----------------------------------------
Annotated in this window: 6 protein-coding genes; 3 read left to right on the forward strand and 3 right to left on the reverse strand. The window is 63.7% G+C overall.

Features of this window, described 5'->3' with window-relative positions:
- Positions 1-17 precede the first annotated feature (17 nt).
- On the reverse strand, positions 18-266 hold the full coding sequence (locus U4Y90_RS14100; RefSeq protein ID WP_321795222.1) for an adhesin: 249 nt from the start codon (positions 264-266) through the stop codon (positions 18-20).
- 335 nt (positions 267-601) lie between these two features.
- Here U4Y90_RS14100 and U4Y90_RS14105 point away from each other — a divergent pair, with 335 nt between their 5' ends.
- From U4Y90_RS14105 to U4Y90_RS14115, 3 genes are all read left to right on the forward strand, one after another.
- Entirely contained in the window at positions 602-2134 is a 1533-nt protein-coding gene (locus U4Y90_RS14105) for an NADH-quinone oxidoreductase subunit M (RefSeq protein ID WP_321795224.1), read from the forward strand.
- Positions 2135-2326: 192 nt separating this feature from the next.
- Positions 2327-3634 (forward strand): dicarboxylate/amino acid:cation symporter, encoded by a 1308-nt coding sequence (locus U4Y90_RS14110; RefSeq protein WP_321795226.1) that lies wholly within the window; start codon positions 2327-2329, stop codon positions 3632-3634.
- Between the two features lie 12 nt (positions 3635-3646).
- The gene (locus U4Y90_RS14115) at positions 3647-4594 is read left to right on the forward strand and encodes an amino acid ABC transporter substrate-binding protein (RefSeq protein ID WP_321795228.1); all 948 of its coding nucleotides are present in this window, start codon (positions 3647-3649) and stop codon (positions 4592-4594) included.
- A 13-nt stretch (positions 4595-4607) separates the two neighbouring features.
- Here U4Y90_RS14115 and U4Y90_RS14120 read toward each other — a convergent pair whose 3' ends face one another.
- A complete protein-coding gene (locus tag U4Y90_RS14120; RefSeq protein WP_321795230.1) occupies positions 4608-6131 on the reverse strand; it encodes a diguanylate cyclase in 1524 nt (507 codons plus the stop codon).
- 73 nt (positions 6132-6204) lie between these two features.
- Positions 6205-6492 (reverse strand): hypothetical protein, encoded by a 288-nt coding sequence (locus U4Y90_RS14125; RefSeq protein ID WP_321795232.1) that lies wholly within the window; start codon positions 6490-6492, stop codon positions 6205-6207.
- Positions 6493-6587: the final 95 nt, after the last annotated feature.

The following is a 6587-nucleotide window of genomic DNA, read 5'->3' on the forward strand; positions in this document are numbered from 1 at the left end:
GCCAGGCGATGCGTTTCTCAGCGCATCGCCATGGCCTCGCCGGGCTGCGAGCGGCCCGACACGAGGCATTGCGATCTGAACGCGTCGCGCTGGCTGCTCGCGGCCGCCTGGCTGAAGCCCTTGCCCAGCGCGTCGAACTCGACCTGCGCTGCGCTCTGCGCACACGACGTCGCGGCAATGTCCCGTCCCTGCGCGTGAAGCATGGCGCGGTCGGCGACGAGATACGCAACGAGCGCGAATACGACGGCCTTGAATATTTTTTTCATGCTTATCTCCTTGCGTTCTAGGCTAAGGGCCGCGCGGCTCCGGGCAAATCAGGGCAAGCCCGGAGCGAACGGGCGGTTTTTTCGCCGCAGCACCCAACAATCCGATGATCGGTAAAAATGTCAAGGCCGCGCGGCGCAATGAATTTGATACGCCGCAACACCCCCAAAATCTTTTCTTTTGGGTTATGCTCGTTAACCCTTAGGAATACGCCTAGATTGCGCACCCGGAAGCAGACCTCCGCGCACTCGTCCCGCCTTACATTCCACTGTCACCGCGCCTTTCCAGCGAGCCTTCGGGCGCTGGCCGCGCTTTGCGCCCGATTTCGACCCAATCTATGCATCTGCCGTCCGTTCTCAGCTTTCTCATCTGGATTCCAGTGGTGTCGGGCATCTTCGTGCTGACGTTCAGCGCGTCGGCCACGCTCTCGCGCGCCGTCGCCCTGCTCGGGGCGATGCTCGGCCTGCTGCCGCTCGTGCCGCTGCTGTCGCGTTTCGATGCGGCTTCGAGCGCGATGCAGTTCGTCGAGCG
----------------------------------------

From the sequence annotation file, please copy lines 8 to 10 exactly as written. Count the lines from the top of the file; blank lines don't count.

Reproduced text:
- Entirely contained in the window at positions 602-2134 is a 1533-nt protein-coding gene (locus U4Y90_RS14105) for an NADH-quinone oxidoreductase subunit M (RefSeq protein ID WP_321795224.1), read from the forward strand.
- Positions 2135-2326: 192 nt separating this feature from the next.
- Positions 2327-3634 (forward strand): dicarboxylate/amino acid:cation symporter, encoded by a 1308-nt coding sequence (locus U4Y90_RS14110; RefSeq protein WP_321795226.1) that lies wholly within the window; start codon positions 2327-2329, stop codon positions 3632-3634.